The book advised that the best place to invest, for someone of any age, is in Superannuation.
As soon as I read that I groaned thinking there is the investment advisor in him coming out.
Now I get it. It is a tax-efficient strategy and the straight out maths would say it is better than investing your after tax dollars is something like shares or index funds.
But if the Barefoot Investor is able to go against the maths in his domino approach to debt, then I am able to here when it comes to growing your wealth.
If I was over 50 I might agree with his approach. But as someone in my mid-thirties who plans to retire well before the Government will let me access my own money, it is simply not going to happen me paying more than the employer contribution.
Fellow Aussie blogger, Pat the Shuffler, explains the case for and against Super over on his blog. It is a fascinating read.
My major problem with Superannuation is that I am not in control of that money. Sure I can change the balance of my portfolio, but at the end of the day the Government can up the age I can access my money and there isn’t a thing I can do about it. They have just changed a bunch of rules in relation to how much you can contribute, so my thinking is, when will they stop making changes?
I see why for the country it makes sense for it to be controlled so people don’t waste away their nest eggs, and we end up with a larger welfare bill.
But in my personal circumstances, contributing extra to Super is simply delaying financial independence.
The reason I feel so strongly about this, is because my dad died at aged 55. Before he could access what he had worked so hard for.
For me, if I can build up to my freedom number (the amount I need to be financially independent – which as a rule of thumb is about 25 times your annual expenses) over the next 8 years I won’t actually need to wait until I am 60 to retire.
The cynic in me also thinks the Government will increase the age you can access your Super to much older by the time I get to this point in time.
For me, my retirement is all about cash flow. If I can be earning enough from rent and dividends to fully replace my full time wage then I have hit the point of financial independence.
And I plan for that to be a long time before the Government will let me access my Super.
Boost your Mojo to 3 months
This step is all about having three months of living expenses saved up in the case of an emergency.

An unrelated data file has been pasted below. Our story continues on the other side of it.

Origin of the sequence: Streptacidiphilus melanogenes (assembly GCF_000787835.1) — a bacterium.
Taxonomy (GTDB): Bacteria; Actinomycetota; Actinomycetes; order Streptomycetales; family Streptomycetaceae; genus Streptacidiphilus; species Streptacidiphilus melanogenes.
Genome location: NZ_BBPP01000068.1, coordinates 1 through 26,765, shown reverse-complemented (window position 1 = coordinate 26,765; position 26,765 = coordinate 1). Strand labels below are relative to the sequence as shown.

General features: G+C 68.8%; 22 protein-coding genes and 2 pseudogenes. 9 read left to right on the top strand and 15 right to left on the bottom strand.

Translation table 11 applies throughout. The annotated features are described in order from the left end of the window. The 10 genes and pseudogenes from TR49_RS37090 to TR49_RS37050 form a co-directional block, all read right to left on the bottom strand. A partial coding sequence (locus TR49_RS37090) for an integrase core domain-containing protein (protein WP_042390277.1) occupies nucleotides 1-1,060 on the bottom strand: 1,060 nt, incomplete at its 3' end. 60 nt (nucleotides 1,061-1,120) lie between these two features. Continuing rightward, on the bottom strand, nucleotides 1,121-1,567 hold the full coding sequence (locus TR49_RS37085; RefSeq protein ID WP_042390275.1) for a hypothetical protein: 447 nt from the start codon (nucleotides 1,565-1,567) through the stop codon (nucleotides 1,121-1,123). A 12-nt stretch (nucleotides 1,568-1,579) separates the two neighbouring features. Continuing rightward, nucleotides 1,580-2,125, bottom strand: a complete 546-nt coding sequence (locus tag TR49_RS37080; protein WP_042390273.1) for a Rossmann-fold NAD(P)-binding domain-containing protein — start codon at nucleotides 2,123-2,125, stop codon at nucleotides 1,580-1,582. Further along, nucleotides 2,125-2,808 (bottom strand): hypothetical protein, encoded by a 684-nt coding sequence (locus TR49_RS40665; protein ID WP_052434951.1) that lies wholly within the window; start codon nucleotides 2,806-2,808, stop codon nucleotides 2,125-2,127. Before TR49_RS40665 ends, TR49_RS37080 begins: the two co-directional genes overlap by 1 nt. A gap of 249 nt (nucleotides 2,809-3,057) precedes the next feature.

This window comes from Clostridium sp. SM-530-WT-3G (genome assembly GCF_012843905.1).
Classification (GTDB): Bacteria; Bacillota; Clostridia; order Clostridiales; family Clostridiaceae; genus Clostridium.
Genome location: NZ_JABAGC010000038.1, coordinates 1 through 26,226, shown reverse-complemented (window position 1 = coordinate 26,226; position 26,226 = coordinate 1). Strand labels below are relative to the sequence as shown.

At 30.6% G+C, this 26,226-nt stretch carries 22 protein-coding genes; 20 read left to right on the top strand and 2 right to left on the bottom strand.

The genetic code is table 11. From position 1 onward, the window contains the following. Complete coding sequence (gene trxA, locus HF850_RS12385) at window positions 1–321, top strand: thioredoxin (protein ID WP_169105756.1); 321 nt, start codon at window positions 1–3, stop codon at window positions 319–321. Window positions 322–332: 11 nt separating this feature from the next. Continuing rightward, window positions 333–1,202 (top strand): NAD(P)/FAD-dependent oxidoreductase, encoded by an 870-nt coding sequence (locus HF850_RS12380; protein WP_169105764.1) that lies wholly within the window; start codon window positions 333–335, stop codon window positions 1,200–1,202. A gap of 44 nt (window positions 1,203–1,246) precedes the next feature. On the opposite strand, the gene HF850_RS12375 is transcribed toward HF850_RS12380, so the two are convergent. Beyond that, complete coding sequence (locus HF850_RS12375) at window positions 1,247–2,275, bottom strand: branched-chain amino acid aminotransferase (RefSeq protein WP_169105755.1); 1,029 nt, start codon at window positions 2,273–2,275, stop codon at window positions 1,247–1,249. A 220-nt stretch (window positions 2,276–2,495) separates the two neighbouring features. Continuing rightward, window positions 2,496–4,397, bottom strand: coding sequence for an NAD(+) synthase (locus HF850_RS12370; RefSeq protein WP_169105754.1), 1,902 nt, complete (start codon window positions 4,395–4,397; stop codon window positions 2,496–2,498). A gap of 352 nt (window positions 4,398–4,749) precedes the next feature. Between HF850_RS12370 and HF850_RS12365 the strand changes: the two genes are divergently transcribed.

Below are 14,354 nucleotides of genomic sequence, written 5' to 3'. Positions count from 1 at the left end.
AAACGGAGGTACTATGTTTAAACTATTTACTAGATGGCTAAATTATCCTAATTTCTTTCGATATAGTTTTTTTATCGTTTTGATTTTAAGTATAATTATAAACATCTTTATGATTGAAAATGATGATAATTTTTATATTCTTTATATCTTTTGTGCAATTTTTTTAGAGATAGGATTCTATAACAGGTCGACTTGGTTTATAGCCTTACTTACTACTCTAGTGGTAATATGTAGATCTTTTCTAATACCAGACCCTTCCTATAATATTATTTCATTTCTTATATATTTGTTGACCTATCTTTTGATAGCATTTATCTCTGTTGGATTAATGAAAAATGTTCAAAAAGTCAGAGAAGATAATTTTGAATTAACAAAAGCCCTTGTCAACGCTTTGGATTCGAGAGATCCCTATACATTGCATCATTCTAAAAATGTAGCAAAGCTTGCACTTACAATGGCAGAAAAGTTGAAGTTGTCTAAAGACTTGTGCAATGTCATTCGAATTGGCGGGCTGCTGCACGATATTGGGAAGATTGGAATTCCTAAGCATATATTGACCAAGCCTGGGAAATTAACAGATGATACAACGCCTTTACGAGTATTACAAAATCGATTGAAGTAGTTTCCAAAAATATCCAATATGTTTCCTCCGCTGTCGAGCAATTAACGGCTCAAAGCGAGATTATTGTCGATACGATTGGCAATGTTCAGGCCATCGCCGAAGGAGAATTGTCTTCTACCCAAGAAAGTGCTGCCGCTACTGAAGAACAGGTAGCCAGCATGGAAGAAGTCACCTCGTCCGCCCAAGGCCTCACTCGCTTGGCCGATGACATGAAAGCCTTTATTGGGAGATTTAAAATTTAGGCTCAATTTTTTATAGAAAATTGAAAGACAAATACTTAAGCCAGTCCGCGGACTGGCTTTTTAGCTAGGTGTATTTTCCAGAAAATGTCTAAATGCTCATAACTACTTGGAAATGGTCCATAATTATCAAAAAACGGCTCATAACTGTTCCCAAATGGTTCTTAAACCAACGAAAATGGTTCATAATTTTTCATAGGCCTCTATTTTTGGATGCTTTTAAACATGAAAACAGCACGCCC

I definitely think is a good idea. Having peace of mind if you lose your job or are made redundant can help you to feel a lot more in control of your finances.
For myself currently, we don’t have a large buffer like this available. Two lots of maternity leave certainly tick a hit on our savings.
Whilst not ideal, if we were to face this kind of emergency, we do have a line of credit available which would mean we could be OK until we were able to sell one of our properties, which we are planning to do anyway.
Get the banker off your back
There is a school of thought that you should not pay off your home loan faster, as the interest rate on the mortgage is less than what you could potentially earn by investing the excess funds.
But I share the Barefoot Investor’s view here that you want to get the banker off your bank. The security of owning your home mortgage free is something that is very important to me, particularly after having kids.
In an upcoming blog I will go into more detail about ways to pay off your mortgage quicker. The Barefoot Investor suggests there is only two ways to do this.
Either lower your interest rate or make extra payments. Which is mostly true, but if you really wanted to get drastic with your mortgage free status you could consider downsizing or moving to a city that is not as expensive.
Nail your retirement number
This is another step where the Barefoot Investor and I come to blows.
I can see the value in him letting people know that you do not need a million dollars to retire. That for couples a paid off home and $250,000 is enough.
It makes people feel better about their current situation and causes them to be less worried about their retirement, as the goal is now more realistic and achievable.
But where I have a real problem is this will only afford you a comfortable lifestyle when combined with the Aged Pension.
As someone who is in my thirties, planning my retirement based on assumptions that the assets test will remain the same in thirty years times or that the rules to access the Aged Pension won’t change drastically by then is something that concerns me.
Plus the age to access the Aged Pension, I predict will continue to creep up, so I will need to be 101 by the time I qualify (OK 101 might be a bit dramatic but you get the idea).
Hence the safety net is not something I am willing to put all my cards on.
Instead of calculating my retirement number. I much prefer to calculate and work towards my freedom number. The amount of money I need invested in order to bring in enough income to cover my living expenses.
For me this amount is over the million dollar mark. And something I am striving to achieve.
Leave a legacy
This is all about giving to others as a way to be remembered for something.
To me, the most important legacy I can leave is to my two daughters.
Hence my focus on retiring early so that I can spend much more time with them whilst they are young.
With this extra time, I also envisage us being able to give back much more time in our local community.
So now that all the steps have been discussed, I can now answer whether it really is the only money guide you will ever need.
If you were to only read one book on money in your life, it’s a decent one to read. The fundamentals of money management are all there. And in the end it will afford you a comfortable retirement.
But for me, reading other books and educating yourself about different schools of thought could add a more well rounded view of what you would like your retirement to look like.
So I would say, use your new found interest in the subject to go deeper and read some money books that interest you. Use the book as a starting point to fuel your interest and perhaps follow some other Aussie bloggers and see what they are up to as well.
What did you think of the Barefoot Investor book? Do you agree with all of the steps?